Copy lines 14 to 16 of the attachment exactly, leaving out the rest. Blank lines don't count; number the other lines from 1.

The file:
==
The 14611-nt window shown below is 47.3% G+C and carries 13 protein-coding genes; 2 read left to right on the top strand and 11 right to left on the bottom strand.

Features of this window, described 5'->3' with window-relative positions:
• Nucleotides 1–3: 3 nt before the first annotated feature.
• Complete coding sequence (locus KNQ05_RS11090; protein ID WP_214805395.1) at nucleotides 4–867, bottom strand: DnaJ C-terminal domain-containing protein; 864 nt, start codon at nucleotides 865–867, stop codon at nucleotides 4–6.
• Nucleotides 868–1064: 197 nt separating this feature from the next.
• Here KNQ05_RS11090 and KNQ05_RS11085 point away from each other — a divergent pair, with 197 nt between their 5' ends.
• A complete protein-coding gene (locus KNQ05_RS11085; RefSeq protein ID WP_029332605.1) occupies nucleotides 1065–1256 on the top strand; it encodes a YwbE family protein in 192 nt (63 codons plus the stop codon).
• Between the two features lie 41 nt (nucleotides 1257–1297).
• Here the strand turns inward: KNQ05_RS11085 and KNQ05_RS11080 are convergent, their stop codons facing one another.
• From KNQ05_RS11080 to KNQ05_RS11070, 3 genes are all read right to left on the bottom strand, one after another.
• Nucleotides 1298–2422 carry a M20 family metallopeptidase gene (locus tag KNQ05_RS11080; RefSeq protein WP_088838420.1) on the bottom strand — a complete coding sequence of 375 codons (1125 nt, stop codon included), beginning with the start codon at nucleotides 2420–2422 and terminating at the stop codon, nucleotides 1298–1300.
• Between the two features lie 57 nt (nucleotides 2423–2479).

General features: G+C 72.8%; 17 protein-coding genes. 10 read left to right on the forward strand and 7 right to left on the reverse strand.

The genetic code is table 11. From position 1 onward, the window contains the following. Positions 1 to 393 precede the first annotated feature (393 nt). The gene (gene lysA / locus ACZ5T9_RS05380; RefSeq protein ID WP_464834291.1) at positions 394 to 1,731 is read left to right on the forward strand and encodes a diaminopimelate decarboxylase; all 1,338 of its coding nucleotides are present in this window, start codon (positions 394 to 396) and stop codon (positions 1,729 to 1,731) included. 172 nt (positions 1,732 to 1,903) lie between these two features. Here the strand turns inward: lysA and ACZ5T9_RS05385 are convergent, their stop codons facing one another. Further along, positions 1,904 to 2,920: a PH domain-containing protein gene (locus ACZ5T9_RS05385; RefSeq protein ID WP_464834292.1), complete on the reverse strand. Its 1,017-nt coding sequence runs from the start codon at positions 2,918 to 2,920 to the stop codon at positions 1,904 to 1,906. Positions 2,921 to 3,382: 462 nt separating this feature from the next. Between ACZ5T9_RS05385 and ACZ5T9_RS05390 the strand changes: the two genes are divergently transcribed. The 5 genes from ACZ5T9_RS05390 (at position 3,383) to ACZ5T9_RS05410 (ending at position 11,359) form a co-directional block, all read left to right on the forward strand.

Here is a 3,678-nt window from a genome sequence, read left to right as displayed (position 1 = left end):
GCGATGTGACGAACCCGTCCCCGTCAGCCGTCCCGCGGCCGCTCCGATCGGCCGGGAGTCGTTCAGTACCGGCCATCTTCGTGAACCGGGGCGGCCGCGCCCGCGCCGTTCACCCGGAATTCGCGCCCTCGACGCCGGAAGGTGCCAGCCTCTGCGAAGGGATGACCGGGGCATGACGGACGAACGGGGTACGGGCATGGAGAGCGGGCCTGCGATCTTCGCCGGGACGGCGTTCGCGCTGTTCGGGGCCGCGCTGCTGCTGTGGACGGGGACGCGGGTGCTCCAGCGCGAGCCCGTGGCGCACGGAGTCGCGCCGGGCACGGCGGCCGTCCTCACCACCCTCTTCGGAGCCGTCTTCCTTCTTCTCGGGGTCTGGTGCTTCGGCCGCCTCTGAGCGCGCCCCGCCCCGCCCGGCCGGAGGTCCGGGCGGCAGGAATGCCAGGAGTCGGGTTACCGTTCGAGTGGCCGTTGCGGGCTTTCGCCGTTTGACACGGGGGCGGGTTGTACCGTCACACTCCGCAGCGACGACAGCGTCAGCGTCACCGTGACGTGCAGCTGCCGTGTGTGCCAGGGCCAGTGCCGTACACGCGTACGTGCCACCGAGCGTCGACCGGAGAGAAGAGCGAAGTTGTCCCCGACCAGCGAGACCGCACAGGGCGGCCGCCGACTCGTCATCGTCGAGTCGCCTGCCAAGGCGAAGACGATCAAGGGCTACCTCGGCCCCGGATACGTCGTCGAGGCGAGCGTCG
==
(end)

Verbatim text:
The genetic code is table 11. From position 1 onward, the window contains the following. Positions 1 to 393 precede the first annotated feature (393 nt). The gene (gene lysA / locus ACZ5T9_RS05380; RefSeq protein ID WP_464834291.1) at positions 394 to 1,731 is read left to right on the forward strand and encodes a diaminopimelate decarboxylase; all 1,338 of its coding nucleotides are present in this window, start codon (positions 394 to 396) and stop codon (positions 1,729 to 1,731) included. 172 nt (positions 1,732 to 1,903) lie between these two features. Here the strand turns inward: lysA and ACZ5T9_RS05385 are convergent, their stop codons facing one another. Further along, positions 1,904 to 2,920: a PH domain-containing protein gene (locus ACZ5T9_RS05385; RefSeq protein ID WP_464834292.1), complete on the reverse strand. Its 1,017-nt coding sequence runs from the start codon at positions 2,918 to 2,920 to the stop codon at positions 1,904 to 1,906. Positions 2,921 to 3,382: 462 nt separating this feature from the next. Between ACZ5T9_RS05385 and ACZ5T9_RS05390 the strand changes: the two genes are divergently transcribed. The 5 genes from ACZ5T9_RS05390 (at position 3,383) to ACZ5T9_RS05410 (ending at position 11,359) form a co-directional block, all read left to right on the forward strand.

Here is a 3,678-nt window from a genome sequence, read left to right as displayed (position 1 = left end):
GCGATGTGACGAACCCGTCCCCGTCAGCCGTCCCGCGGCCGCTCCGATCGGCCGGGAGTCGTTCAGTACCGGCCATCTTCGTGAACCGGGGCGGCCGCGCCCGCGCCGTTCACCCGGAATTCGCGCCCTCGACGCCGGAAGGTGCCAGCCTCTGCGAAGGGATGACCGGGGCATGACGGACGAACGGGGTACGGGCATGGAGAGCGGGCCTGCGATCTTCGCCGGGACGGCGTTCGCGCTGTTCGGGGCCGCGCTGCTGCTGTGGACGGGGACGCGGGTGCTCCAGCGCGAGCCCGTGGCGCACGGAGTCGCGCCGGGCACGGCGGCCGTCCTCACCACCCTCTTCGGAGCCGTCTTCCTTCTTCTCGGGGTCTGGTGCTTCGGCCGCCTCTGAGCGCGCCCCGCCCCGCCCGGCCGGAGGTCCGGGCGGCAGGAATGCCAGGAGTCGGGTTACCGTTCGAGTGGCCGTTGCGGGCTTTCGCCGTTTGACACGGGGGCGGGTTGTACCGTCACACTCCGCAGCGACGACAGCGTCAGCGTCACCGTGACGTGCAGCTGCCGTGTGTGCCAGGGCCAGTGCCGTACACGCGTACGTGCCACCGAGCGTCGACCGGAGAGAAGAGCGAAGTTGTCCCCGACCAGCGAGACCGCACAGGGCGGCCGCCGACTCGTCATCGTCGAGTCGCCTGCCAAGGCGAAGACGATCAAGGGCTACCTCGGCCCCGGATACGTCGTCGAGGCGAGCGTCG